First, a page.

People who are diagnosed with cancer often are so shocked by the bad news that they feel they are losing control of their lives. It can be overwhelming.
Those diagnosed with cancer often feel as if their choices are limited. They end up putting their future in the hands of oncologists and cancer care teams.
But there is one choice more people are making if they are treated through chemotherapy – a choice that can help preserve a patient’s dignity and appearance.
One of the more visible and common side effects of chemotherapy is hair loss. Enter the science of cold capping, a technology that cools the head during chemotherapy treatments, allowing some patients to retain at least a portion of their hair.
Two 2017 articles in the Clinical Journal of Oncology Nursingidentify that hair loss is the most feared side effect of chemotherapy for as many as 75 percent of patients, and that cold caps, or scalp cooling, offers the best available option for mitigating the problem.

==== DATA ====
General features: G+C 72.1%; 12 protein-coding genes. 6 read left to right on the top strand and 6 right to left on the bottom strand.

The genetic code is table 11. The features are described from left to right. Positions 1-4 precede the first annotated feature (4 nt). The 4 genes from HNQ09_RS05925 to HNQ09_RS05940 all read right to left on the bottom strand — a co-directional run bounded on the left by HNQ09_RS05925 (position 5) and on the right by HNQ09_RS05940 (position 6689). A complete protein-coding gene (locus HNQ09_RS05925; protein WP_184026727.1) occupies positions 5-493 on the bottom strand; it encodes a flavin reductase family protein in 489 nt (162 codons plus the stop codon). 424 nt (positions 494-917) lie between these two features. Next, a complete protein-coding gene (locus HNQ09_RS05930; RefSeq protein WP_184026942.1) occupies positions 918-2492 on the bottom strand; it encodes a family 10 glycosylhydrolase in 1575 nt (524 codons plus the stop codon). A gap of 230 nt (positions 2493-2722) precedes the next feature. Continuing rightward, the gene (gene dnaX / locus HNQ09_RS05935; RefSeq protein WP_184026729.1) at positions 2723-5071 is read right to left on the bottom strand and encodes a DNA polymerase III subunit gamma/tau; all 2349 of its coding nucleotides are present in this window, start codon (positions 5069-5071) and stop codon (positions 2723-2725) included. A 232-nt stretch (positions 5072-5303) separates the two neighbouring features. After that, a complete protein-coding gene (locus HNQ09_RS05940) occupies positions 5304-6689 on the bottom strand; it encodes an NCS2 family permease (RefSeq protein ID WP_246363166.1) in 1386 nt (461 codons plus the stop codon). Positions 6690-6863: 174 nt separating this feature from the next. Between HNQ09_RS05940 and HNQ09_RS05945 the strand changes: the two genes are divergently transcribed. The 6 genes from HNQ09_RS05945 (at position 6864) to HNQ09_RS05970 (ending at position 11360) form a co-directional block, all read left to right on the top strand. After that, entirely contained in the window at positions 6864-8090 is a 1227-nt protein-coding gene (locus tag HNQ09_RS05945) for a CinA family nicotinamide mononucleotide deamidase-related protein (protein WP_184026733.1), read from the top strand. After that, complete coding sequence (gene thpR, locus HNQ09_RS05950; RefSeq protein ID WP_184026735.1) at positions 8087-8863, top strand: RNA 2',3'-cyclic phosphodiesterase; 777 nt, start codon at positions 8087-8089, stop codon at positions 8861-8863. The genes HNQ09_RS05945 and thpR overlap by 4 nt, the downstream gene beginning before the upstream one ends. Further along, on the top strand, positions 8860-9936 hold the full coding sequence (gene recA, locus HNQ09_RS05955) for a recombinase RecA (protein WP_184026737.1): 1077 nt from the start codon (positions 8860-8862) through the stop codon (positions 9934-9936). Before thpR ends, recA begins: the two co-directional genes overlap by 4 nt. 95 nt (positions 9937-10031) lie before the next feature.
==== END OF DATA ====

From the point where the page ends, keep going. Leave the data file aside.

The Food and Drug Administration approved the use of cold-cap treatment in 2015. Since then patients have been successful in keeping some or all of their hair during chemotherapy.
Cold caps and scalp cooling systems are tightly fitting, strap-on, helmet-type hats filled with a gel coolant that’s chilled to between minus-15 to minus-40 degrees, according to breastcancer.org. The process works by narrowing the blood vessels beneath the skin of the scalp, which reduces the amount of chemotherapy meds that reach the follicles, which means less hair loss occurs. The cold temperatures also decrease hair follicle activity, slowing down cell division and slowing cell division, which also lessens the chemotherapy’s effect on hair.
During each chemotherapy session, patients wear the caps or cooling systems for up to an hour before treatment, during and after the chemotherapy session is finished. If using the caps, which must be replaced about every half hour during a treatment, the patient usually rents caps and special freezer used in the therapy.
Scalp cooling systems – such as DigniCap and Paxman – allow the cap to be connected to a small refrigeration unit that circulates coolant, so the cap only has to be fitted once and not changed during a session. The systems are usually property of the cancer treatment center and patients are charged for its use.